What is the Best Diet Pill?

There are quite a few diet pills that make weight loss claims, but only a few that work. And finding accurate information can be difficult because of all the website owners who stand to make a buck in commission by pushing a particular product. So the question remains: what are the best diet pills? These supplements work in one of three ways: by increasing metabolism, but suppressing the appetite, or by slowing absorption of calories. They vary in effectiveness at these tasks, and they vary greatly in safety as well. None of them are magic pills that will make fat melt away without having to change your lifestyle. Evolution has been too effective at getting your body to store fat.

Alli (Orlistat, Xenical)

This is an over-the-counter diet pill that works by suppressing an enzyme in the body that is involved in the absorption of fat. It actually has a moderate effect, in controlled studies it was found to cause a weight loss of 5 pounds more than those not using it. The main side effect is greasy loose stool, which can subside with time. Also, the FDA is currently investigating reports of rare liver damage seen in some using this medication.


The prescription-only drug Metformin is used primarily by diabetics to control their metabolism. It is effective at lowering the symptoms of type II diabetes and helps those patients lose a small amount of weight, and it has very few side effects. However, it is only by prescription and probably not ideal for non-diabetics.


A plant from South Africa, hoodia has long been known as an appetite suppressant. In the late 90s, Pfizer tried to synthesize the active chemical, called P57, in order to use it as a weight loss supplement. They later realized that it was extremely difficult to synthesize, without also having undesirable side products, which may cause liver problems. A research study involving rodents on hoodia's effectiveness demonstrated that quite a bit is required for any effect, and it is doubtful that supplement manufacturers put enough into their pills.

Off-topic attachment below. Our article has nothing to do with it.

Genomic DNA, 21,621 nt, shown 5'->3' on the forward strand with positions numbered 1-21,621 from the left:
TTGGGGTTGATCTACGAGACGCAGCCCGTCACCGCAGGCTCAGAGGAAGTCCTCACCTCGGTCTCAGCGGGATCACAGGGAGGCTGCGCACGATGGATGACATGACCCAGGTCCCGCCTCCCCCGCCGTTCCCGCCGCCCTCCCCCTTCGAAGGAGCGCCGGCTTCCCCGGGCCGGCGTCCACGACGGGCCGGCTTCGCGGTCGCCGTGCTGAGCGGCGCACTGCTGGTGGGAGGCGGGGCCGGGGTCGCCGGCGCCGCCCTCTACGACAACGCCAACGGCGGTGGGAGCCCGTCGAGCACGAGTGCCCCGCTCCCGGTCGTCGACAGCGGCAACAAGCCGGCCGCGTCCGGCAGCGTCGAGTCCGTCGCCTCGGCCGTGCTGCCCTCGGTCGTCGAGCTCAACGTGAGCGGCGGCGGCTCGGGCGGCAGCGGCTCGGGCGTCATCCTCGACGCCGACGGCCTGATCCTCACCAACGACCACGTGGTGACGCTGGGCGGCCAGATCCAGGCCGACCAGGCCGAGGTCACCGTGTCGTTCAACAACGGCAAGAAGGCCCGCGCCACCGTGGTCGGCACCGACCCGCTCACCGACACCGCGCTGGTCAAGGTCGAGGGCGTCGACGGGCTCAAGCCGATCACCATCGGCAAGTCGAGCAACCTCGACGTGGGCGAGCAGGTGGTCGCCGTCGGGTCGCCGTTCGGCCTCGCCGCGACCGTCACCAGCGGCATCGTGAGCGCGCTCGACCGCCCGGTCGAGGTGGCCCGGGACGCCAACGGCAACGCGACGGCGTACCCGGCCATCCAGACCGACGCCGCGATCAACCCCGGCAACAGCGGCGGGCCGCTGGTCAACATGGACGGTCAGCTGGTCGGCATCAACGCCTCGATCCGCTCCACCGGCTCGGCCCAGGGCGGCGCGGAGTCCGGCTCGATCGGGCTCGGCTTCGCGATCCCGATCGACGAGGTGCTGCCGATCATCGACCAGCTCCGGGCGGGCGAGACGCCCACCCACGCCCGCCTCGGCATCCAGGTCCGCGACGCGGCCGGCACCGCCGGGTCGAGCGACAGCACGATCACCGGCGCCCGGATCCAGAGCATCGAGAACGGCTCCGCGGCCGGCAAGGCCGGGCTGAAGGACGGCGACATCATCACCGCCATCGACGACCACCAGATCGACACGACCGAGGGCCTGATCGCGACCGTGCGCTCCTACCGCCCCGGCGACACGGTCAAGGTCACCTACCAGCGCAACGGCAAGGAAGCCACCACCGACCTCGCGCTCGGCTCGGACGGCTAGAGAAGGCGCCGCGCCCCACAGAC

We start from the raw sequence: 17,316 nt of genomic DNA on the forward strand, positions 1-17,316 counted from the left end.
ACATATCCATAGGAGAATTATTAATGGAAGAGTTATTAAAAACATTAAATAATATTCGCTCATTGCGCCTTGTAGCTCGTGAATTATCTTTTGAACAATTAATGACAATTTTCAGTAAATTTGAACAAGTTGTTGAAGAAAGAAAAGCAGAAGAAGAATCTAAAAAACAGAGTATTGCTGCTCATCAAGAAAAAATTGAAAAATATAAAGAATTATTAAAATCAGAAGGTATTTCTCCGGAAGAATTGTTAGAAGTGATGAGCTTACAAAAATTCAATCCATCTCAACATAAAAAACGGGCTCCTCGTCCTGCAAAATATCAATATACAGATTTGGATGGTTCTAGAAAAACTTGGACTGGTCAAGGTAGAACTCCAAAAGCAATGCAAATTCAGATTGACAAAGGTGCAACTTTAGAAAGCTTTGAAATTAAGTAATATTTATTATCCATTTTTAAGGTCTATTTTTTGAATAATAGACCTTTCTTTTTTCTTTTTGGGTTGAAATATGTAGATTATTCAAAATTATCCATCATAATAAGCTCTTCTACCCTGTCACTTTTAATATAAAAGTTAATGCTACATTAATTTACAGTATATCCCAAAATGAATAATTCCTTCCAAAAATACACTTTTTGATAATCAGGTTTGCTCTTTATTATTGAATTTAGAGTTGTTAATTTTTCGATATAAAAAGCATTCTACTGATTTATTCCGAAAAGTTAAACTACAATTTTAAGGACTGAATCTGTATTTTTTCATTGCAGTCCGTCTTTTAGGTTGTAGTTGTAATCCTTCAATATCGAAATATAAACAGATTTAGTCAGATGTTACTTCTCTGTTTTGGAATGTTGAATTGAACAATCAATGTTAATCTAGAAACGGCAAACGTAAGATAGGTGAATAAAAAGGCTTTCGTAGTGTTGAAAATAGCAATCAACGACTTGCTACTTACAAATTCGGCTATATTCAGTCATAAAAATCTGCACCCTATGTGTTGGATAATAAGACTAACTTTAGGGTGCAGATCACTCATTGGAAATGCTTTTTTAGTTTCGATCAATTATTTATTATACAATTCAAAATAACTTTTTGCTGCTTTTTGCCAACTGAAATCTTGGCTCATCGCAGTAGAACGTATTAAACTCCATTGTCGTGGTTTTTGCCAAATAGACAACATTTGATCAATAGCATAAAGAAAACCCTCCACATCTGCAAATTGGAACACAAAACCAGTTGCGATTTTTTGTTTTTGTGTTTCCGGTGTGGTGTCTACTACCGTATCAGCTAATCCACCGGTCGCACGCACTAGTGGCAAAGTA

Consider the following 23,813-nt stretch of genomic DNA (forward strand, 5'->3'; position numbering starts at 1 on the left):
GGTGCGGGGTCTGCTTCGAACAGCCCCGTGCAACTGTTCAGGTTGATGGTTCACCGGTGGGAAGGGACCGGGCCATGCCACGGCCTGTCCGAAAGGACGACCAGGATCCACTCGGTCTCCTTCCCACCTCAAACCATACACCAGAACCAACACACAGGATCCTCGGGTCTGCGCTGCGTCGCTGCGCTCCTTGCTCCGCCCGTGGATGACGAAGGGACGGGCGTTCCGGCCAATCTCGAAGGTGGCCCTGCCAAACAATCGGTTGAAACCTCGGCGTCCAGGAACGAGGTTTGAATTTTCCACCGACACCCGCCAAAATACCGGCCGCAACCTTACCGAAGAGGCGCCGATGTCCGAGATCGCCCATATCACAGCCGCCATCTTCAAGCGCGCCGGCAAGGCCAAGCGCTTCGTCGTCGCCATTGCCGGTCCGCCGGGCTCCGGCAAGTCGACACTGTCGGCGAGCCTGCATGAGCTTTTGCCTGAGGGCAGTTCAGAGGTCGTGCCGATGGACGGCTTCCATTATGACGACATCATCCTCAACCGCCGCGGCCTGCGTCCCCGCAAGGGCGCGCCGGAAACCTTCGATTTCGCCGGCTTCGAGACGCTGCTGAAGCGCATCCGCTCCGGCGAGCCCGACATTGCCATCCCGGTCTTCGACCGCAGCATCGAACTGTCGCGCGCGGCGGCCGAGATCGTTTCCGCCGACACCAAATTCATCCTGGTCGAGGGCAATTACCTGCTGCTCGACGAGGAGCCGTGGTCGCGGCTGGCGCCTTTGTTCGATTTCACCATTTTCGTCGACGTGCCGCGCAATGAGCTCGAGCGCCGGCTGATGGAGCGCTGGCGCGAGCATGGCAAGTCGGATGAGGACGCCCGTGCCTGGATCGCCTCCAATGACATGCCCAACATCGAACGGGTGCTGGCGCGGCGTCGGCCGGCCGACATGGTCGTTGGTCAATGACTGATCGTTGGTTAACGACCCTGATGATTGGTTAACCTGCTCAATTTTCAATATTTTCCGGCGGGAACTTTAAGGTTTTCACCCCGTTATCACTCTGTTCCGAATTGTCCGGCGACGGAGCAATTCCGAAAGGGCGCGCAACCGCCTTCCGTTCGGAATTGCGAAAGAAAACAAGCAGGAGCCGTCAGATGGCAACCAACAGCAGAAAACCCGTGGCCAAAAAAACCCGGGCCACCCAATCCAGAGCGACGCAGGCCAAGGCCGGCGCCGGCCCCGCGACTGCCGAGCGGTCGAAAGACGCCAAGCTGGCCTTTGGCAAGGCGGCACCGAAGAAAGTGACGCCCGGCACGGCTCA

A stimulant, this was one of the most popular weight loss drugs available until it was banned in the US by the FDA in 2004. This was one of the more effective weight loss drugs, and was present in many branded supplements, such as Ripped Fuel. However, there is strong evidence that it can cause heart attacks and strokes and even death, and so it is no longer available. Most supplement manufacturers replaced it with less effective ingredients, such as bitter orange.

Green Tea

Green tea acts as a stimulant and also can increase metabolism safely, without increasing blood pressure or heartbeat. The effect is very small, however, and evidence for any moderate weight loss is slim. However, the supplement is most likely safe to take.

So where does that leave us?

None of the medications examined so far are ideal, so what is the best diet pill? The best over-the-counter one is probably Alli (Orlistat, Xenical), although with the caveat that rare liver damage has been seen in some users, and is currently under investigation by the FDA. This pill is moderately effective, and produces few side effects.

The best prescription pill is Metformin, although this is geared more towards diabetics and may not be all that effective for just normal weight loss goals.

Other than that, there are thousands of brands of supplements that use various combinations of herbal supplements, such as the aforementioned hoodia and bitter orange. You'll have to look at the ingredients to know exactly what's in them. There is no evidence that any of these are effective, and some, such as bitter orange, have some of the same serious side effects as ephedra. It is recommended to stay away from.